Note: all time stated are Philippine Standard Time, unless otherwise stated

Note: I am a vegan and do not condone killing or eating any meat products, photos taken are for documentary purposes only

All photos are owned and copyrighted by Joey Rico (also known under these names: alien_scream).
All Rights Reserved. Unauthorized use, copy, editing, reproduction, publication, duplication and distribution of the digital photos, without his explicit permission, is punishable by law

This work is licensed under a Creative Commons Attribution-Noncommercial-No Derivative Works 3.0 Philippines License.

Nihon-Koku 2017 – Yokohama Trip
(Day 3)

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Waking up relatively late after the haloween celebration the night before, we headed out again heading for Yokohama, taking the train from Horikiri-Shobuen transferring lines at Nippori Station, heading for Yokohama then transferring lines again heading for Motomachi-Chukagai station where we would be visiting Yokohama Chinatown.

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Yokohama Chinatown (Yokohama Chūkagai) is Japan’s largest Chinatown, located in central Yokohama. A large number of Chinese stores and restaurants can be found in the narrow and colorful streets of Chinatown. Various events and festivals such as Chinese New Year around the beginning of February are also held at Chinatown.

Yokohama Chinatown quickly developed, after the port of Yokohama had been one of the first Japanese ports to be opened to foreign trade in 1859. It became the residence of the many Chinese traders who settled down in the city. Today, there are more businesses than actual residents living in the area.

Four colorful gates stand at the entrances to Chinatown, and five more gates can be found within. The Kanteibyo is a gaudily colored temple in the center of Chinatown. Constructed in 1873 by Chinese residents, it is dedicated to the Chinese god of good business and prosperity.

The main attraction of the Yokohama Chinatown, however, is the cuisine offered at its many restaurants and food stands. Popular favorites include steamed buns (manju), ramen noodles and a wide array of other Chinese dishes, many of which have been Japanized to a certain degree.
Expect a lot of sumptuous dishes here! Everywhere you go, you’ll see Chinese restaurants, some seemingly trying to outdo each other with their ornate fixtures. Most restaurants have an all-you-can-eat course, and for anywhere between 1,500-4,000 yen, you can order all the dishes you want. While some impose a time limit (usually 90 minutes), some restaurants don’t. On the menu are plenty of hearty dishes: various types of dim sum, meat dishes, vegetables, fish, soups—you name it, they probably have it! Many also offer Peking duck as part of the course, but frankly, the strips of Peking duck tend to be so tiny that it hardly feels like you’re eating Peking duck. Still, you get what you pay for, and you’ll probably be too full from everything else to care too much, anyway. But if you really want a generous portion of some juicy Peking duck, some restaurants have it, but be prepared to pay up.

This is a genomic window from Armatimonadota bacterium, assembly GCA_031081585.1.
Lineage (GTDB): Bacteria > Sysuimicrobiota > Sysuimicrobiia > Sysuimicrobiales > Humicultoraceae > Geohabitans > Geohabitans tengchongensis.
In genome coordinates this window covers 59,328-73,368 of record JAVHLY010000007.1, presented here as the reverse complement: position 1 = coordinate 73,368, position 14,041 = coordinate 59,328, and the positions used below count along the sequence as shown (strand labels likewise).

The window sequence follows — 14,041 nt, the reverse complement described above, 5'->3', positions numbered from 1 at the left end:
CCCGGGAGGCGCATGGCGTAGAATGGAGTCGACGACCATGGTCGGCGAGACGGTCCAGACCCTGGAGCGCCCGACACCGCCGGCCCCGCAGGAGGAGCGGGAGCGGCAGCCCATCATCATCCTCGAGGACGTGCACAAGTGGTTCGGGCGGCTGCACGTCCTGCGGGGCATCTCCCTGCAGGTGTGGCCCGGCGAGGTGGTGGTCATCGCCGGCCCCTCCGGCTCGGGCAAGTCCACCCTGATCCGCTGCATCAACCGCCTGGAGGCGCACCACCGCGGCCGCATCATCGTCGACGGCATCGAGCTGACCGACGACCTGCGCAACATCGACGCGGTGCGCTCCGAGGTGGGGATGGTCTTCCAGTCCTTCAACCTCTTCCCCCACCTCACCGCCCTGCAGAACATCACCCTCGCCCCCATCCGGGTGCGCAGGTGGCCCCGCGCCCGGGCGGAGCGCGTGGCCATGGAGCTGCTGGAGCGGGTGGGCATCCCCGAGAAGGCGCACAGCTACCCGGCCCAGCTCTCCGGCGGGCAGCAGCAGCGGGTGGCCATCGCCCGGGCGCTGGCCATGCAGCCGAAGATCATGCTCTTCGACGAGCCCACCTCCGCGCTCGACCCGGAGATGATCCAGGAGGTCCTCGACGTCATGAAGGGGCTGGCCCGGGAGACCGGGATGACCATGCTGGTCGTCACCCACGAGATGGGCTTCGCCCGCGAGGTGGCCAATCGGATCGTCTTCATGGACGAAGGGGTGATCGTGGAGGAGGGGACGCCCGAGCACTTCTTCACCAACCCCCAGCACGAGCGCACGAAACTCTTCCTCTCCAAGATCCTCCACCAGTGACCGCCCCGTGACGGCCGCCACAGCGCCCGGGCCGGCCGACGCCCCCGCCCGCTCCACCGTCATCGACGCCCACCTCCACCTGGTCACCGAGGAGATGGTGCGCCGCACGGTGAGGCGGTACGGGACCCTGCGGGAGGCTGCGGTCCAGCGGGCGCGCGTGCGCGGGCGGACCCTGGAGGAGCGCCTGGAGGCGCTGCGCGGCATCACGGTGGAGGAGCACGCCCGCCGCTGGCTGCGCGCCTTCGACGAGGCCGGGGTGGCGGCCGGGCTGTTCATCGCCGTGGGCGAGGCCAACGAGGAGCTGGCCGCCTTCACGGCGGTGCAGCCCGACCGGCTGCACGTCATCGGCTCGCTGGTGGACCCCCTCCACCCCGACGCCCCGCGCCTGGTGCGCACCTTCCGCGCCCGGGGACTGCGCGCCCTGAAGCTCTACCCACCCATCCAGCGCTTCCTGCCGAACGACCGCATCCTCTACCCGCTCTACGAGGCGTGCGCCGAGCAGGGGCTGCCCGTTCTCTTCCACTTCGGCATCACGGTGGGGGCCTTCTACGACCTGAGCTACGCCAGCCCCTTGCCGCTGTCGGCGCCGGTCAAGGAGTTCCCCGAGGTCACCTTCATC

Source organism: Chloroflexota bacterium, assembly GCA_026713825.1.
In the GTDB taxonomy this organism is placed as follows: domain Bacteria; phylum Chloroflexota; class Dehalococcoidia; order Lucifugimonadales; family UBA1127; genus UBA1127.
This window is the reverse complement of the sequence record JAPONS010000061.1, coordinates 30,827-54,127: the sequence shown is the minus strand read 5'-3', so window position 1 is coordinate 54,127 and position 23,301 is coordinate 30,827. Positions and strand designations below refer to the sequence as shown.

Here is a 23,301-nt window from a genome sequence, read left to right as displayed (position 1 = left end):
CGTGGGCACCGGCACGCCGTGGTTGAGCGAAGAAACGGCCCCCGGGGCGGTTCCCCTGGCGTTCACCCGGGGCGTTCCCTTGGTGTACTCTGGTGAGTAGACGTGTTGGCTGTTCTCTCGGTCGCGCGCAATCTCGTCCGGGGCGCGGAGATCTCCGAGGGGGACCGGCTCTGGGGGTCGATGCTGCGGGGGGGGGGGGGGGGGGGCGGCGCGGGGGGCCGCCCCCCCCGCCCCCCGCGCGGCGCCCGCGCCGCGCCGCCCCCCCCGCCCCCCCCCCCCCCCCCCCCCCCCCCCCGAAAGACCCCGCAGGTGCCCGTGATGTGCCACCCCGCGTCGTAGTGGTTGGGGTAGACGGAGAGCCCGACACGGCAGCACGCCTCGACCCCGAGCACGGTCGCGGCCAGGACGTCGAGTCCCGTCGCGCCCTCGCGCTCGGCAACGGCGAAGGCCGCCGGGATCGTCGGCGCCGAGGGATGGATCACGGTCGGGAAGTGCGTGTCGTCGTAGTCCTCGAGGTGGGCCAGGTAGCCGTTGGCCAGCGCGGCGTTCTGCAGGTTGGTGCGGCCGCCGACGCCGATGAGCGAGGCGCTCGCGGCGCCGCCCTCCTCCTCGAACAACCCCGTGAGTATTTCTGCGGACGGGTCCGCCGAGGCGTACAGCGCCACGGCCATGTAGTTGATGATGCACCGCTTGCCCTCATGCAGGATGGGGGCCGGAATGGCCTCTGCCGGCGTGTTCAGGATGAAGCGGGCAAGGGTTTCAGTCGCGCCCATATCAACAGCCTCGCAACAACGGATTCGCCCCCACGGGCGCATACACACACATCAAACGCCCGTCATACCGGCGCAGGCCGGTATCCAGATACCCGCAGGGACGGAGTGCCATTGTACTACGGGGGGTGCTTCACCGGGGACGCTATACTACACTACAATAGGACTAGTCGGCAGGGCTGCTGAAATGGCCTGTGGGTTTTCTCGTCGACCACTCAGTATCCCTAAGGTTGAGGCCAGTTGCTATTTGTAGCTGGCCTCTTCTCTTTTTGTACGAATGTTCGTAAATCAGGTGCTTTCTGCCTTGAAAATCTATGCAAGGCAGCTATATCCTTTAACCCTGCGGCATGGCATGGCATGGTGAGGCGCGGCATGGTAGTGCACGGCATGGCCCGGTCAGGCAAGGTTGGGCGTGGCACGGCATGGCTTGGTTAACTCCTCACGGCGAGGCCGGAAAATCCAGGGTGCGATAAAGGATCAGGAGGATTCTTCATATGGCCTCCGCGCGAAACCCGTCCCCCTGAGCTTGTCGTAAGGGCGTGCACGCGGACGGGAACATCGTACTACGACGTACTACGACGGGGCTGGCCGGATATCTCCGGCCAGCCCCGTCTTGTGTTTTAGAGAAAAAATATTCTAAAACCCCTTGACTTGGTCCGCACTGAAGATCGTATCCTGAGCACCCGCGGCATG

If you can save some of your appetite to try the snacks and street food, go for it. (Alternatively, skip the all-you-can-eat course and go from one shop or stall to another, trying different things.) The smell of the food wafts through the streets, making the food too tempting to pass up. With large nikuman (meat buns), shumai (pork dumplings), shouronbou (the Japanese term for xiaolongbao, steamed buns with soup inside), tea, fried sesame balls, egg tarts, and more, Chinatown has so much food to offer that you’ll probably want to try everything!

After a good walk from the station we arrived at Yokohama Chinatown, here we saw lots of streetfood where you can feast on, and in one of the stalls we got a pancake like bread mage out of flour with onions. Then walking around till we reach a place where we would eat our lunch, which was tofu slices and pad thai, we requested the cook to remove all meat products when cooking. After a heartfull lunch, we headed back to the street and wandered a bit more, after which we headed back to Motomachi-Chukagai station, heading for another stop, which is the Ramen Museum. Transferring line at Yokohama, heading for Shin-Yokohama station, from here, is a bit of a walk to the Ramen Museum.

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You might be familiar with the Cup Ramen Museum in Yokohama, but Tokyo’s second city also has a second ramen mecca. You may not be able to design and make your own cup ramen here, but you can eat your way through bowls and bowls of carefully selected ramen dishes from all across Japan (and I know which I’d prefer). The museum was opened in Shinyokohama in 1994 and was, at the time, the world’s first food-themed amusement park. Based on the Showa-era streets of 1958—the year instant ramen was invented—the restaurants are in back alleys and a central courtyard, and inside are fully modern. The museum has a well-stocked shop, some informative displays and a few extra attractions on the Showa streets: certainly enough to occupy an afternoon.

Styled perfectly to recreate the atmospheric and somewhat dingy streets of times gone by, the ramen town of the museum is brilliant. You can’t help but be impressed when you step inside, and it’s hard not to get a giddy level of excitement at the thought of exploring the alleys.